Beall’s paper cites a 2010 Nature article by Katharine Sanderson, which reports SRP also republishes papers previously published elsewhere. Sanderson reports that the first issue of SRP’s Journal of Modern Physics lifts papers in their entirety from the New Journal of Physics, a journal published by the Institute of Physics. The authors of the papers were not notified of the republication, Sanderson reports.

“The world deserves to see that specimens are growing on Mars.”

Sanderson contacted a supposed member of the editorial board of SRP’s Journal of Biophysical Chemistry. The scientist told her that he had joined it somewhat in error, as he had mistaken it for the Journal of Biological Chemistry, a reputable scientific publication.

These kinds of journals are common — and it becomes a problem in the wider scientific community, especially when it comes to sensational claims with little evidence.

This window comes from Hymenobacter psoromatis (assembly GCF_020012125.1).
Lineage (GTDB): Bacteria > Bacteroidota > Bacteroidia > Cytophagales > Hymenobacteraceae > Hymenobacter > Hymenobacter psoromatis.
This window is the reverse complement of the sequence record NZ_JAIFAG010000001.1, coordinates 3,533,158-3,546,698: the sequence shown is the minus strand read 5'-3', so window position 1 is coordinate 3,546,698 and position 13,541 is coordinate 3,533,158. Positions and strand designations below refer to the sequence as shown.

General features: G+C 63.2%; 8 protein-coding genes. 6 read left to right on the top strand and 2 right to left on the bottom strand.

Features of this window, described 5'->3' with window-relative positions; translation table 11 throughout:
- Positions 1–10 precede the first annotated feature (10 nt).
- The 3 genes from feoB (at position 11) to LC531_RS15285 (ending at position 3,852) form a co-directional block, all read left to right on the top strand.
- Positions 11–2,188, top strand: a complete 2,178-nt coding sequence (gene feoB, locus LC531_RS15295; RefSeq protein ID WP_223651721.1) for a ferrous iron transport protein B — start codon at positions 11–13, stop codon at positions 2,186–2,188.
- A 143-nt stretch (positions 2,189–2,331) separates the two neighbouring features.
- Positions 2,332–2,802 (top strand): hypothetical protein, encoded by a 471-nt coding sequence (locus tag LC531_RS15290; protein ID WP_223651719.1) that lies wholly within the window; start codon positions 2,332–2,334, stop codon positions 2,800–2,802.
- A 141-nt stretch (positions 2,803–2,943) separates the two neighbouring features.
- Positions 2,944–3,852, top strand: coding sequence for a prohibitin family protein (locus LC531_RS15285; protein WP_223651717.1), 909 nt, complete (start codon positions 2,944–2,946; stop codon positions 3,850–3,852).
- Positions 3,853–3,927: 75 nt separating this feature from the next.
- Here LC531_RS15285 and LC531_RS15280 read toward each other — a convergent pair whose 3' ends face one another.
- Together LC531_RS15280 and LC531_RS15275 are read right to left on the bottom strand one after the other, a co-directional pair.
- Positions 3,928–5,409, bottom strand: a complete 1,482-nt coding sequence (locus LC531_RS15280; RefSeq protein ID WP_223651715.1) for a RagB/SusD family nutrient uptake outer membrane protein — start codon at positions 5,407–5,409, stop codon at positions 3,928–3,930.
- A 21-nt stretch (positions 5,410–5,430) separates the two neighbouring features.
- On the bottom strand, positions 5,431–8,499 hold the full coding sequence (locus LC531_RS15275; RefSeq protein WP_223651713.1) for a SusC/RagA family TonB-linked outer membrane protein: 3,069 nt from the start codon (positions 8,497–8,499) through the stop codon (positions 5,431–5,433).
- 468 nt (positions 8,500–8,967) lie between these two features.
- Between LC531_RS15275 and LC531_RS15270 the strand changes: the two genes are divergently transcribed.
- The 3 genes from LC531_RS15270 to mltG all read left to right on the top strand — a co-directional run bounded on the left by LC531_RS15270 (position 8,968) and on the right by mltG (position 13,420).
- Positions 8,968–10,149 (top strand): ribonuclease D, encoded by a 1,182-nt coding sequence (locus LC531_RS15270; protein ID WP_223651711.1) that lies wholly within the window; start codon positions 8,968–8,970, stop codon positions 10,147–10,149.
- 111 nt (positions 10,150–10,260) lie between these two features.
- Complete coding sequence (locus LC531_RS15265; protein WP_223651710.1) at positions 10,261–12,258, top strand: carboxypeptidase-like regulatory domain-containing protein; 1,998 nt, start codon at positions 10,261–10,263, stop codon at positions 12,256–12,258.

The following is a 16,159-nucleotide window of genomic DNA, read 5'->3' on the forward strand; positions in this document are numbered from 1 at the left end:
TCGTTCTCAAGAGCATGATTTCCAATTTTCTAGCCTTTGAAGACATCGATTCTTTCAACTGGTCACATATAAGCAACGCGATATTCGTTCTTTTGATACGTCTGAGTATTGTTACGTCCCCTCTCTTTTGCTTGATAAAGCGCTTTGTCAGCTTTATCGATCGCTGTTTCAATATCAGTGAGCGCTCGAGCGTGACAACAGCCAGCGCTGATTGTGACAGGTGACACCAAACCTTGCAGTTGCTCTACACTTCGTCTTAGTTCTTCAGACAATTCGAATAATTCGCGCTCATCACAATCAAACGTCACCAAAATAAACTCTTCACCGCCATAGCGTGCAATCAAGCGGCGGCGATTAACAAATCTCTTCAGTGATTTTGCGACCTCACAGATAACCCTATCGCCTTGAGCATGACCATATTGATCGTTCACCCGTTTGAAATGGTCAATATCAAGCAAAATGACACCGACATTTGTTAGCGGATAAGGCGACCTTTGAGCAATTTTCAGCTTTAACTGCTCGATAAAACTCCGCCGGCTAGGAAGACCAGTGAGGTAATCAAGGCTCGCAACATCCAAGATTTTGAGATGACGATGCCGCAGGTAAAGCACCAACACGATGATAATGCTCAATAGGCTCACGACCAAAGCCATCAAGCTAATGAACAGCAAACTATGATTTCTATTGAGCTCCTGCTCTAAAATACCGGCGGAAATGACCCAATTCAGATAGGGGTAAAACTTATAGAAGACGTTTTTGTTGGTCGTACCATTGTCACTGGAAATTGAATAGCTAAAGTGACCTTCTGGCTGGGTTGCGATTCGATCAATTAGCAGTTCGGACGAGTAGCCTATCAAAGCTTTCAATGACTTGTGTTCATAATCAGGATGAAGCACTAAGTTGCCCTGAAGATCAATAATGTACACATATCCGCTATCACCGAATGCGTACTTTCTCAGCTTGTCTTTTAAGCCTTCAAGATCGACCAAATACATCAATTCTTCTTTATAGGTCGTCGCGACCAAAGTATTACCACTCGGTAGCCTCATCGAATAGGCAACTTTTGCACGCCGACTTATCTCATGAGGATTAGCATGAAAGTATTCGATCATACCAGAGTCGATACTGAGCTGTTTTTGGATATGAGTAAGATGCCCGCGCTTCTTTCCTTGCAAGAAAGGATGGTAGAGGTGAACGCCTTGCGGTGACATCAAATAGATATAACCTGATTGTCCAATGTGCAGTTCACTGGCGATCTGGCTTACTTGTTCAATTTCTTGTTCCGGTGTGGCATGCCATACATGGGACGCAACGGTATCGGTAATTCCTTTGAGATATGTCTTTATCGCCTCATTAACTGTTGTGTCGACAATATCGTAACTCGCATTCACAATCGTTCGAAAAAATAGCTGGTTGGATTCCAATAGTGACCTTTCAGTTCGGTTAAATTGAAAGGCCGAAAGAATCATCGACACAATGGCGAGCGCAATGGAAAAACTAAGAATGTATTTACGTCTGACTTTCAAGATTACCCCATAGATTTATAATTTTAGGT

Tanya Harrison, planetary scientist and the director of science strategy for Planet Labs, tells Inverse that papers like Joseph’s article do a disservice to science when they are published.

“I think a lot of times, maybe the journal doesn't necessarily think that the paper is accurate but they're looking for something that will make a big media splash to bring attention to the journal itself, which is unfortunate,” Harrison says.

Fungal fact or fiction?

The paper bases its claims on images collected by NASA’s Opportunity rover. The images show a Martian landscape that the authors claim reveals “fungus-like Martian specimens emerge from the soil and increase in size, including those resembling puffballs.”

“We published this work because the world deserves to see that specimens are growing on Mars,” Joseph tells Inverse. “Debate and discussion of the evidence is the only way to advance science.”

Rwahn Joseph and his colleagues are claiming that these structures on the Martian surface are fungi-like specimen with stalks or shedding white spore-like material.


This isn’t Joseph’s first attempt to have his work published in a journal — he and his colleagues have tried to publish variations of this research in at least three different journals. He tells Inverse that this paper is his last attempt to get what he considers to be the truth out into the world.